Renowned social psychologist Claude Steele will visit Beloit College to give a lecture on Monday (Sept. 9). Free and open to the public, the lecture titled “Whistling Vivaldi: How Stereotypes Affect Us and What We Can Do” takes place at 7:30 p.m. in Eaton Chapel. The entire Beloit College community is encouraged to attend.
If the name sounds familiar, it’s probably for good reason. Steele’s work served as the foundation for discussion at the 2012 faculty/staff Fall Conference and many subsequent Staff Council meetings. Currently the I. James Quillen Dean for the School of Education at Stanford University, Steele will speak on the issues he presented in his 2010 book of the same name.
He is, President Bierman told the Beloit community in an all-campus email announcing the visit, “the architect of one of the most important strands of social science research in the last thirty years, namely, the critical role of stereotype threat arising from social identity contingencies, in explaining differential human behavior and differential social outcomes.” It’s work, he added, that can be useful to us as a community as we strive to live out the college’s mission.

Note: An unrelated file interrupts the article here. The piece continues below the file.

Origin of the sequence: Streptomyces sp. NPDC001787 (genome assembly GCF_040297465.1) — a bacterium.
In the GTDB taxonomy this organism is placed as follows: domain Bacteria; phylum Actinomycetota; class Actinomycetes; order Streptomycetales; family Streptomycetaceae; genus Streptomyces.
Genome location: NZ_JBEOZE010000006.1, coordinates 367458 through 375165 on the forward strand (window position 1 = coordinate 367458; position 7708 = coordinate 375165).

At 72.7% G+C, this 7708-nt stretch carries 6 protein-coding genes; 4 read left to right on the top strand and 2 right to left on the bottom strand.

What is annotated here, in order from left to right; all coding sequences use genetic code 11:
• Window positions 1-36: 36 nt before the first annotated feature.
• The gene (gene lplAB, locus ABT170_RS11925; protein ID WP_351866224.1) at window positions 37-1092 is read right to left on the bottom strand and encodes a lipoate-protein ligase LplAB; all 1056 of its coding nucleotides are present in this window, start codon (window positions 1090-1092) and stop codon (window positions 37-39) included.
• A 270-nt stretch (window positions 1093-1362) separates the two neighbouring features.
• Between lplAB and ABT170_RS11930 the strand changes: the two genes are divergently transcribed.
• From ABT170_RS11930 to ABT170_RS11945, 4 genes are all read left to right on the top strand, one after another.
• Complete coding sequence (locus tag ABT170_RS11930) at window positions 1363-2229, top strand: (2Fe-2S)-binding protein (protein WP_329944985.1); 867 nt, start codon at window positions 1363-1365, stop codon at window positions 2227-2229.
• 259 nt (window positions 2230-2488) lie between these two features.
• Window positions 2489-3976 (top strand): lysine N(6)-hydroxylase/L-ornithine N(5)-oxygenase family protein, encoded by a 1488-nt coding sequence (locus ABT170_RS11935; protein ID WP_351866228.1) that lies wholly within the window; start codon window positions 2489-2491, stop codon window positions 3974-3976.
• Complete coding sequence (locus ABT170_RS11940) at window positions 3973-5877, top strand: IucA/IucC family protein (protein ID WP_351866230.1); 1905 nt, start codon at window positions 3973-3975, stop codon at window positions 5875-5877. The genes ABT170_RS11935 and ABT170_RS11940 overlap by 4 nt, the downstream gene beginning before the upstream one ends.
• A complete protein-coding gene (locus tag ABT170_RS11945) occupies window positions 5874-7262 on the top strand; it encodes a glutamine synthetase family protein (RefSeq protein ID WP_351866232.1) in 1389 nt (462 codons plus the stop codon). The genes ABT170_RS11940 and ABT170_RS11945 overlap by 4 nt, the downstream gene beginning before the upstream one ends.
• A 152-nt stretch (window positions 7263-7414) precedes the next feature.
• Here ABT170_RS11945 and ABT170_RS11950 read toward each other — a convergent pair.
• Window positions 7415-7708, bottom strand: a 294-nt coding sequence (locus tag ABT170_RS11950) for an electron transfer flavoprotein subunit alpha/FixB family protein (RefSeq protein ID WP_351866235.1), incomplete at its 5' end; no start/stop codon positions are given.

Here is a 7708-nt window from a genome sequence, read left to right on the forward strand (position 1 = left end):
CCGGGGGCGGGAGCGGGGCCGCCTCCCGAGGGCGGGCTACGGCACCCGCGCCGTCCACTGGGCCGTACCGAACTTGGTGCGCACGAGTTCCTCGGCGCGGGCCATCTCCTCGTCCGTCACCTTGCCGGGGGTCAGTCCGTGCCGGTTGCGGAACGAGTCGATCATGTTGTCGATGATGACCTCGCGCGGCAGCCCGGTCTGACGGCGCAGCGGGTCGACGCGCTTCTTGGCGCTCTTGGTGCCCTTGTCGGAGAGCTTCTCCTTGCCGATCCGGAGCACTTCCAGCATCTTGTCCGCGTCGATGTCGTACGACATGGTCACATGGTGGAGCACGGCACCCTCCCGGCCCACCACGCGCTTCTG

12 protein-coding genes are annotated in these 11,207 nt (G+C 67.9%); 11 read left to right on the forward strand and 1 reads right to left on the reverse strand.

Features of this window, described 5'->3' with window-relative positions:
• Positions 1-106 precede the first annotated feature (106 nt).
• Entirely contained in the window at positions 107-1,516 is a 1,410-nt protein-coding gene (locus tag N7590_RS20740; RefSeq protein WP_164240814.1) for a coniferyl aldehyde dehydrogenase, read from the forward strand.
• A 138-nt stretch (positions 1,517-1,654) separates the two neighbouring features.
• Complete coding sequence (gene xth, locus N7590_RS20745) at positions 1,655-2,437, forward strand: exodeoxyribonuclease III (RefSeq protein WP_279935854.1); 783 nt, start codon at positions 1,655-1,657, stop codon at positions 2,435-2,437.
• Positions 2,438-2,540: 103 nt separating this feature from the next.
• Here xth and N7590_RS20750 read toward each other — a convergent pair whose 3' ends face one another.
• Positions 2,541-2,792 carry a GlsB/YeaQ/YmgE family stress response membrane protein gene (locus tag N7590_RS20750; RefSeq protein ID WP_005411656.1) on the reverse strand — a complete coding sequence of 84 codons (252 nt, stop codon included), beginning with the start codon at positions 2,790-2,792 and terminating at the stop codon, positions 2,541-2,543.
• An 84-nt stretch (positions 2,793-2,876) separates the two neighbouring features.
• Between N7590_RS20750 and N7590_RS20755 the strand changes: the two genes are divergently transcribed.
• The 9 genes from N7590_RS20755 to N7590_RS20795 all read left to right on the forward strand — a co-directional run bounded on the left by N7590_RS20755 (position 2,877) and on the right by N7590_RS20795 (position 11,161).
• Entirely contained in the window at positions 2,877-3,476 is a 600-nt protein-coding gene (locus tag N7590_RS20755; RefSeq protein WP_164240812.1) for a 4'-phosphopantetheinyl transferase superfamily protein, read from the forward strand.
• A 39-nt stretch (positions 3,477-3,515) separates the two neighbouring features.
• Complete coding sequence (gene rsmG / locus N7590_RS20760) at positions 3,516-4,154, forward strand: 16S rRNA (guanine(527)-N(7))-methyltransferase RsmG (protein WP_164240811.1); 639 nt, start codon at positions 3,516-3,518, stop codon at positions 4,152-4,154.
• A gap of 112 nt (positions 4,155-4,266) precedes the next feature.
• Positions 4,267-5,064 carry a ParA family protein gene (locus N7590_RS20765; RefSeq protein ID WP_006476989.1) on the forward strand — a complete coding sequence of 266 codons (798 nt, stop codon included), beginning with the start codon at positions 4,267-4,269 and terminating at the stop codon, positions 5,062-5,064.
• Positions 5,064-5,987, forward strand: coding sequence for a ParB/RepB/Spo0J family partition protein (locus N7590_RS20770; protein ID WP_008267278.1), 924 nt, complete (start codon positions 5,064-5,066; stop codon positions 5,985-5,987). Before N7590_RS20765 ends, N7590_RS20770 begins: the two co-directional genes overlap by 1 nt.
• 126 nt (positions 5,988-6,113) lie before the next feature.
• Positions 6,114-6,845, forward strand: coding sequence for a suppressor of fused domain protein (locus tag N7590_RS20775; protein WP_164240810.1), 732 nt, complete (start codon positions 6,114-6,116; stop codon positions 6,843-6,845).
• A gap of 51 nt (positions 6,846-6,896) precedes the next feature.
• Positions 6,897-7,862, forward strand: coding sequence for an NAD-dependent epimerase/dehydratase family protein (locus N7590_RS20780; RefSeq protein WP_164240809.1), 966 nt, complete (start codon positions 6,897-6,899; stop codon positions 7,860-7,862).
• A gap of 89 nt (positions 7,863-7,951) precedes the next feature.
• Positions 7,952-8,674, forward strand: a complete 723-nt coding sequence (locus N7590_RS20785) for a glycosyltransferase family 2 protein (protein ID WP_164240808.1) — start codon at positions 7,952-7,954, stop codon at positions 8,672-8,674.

During his visit to campus, Steele will also participate in a panel discussion of teaching and advising at Beloit and facilitate a discussion with students regarding social identity.
Steele’s research focuses on the psychological experience of the individual and on the experience of threats to the self and the consequences of those threats. He has published articles in numerous scholarly journals, including the American Psychologist, the Journal of Applied Social Psychology, and the Journal of Experimental Social Psychology.
Interested in checking out some of Steele’s work before his visit? Other than Whistling Vivaldi, here are some compiled interviews and articles authored by the scholar over the years.
- “Secrets of the SAT,” on PBS’s Frontline
- “Thin Ice: Stereotype Threat and Black College Students,” by Claude Steele, Atlantic Monthly, August 1999
- NPR's Talk of the Nation, “Whistling Vivaldi and Beating Stereotypes”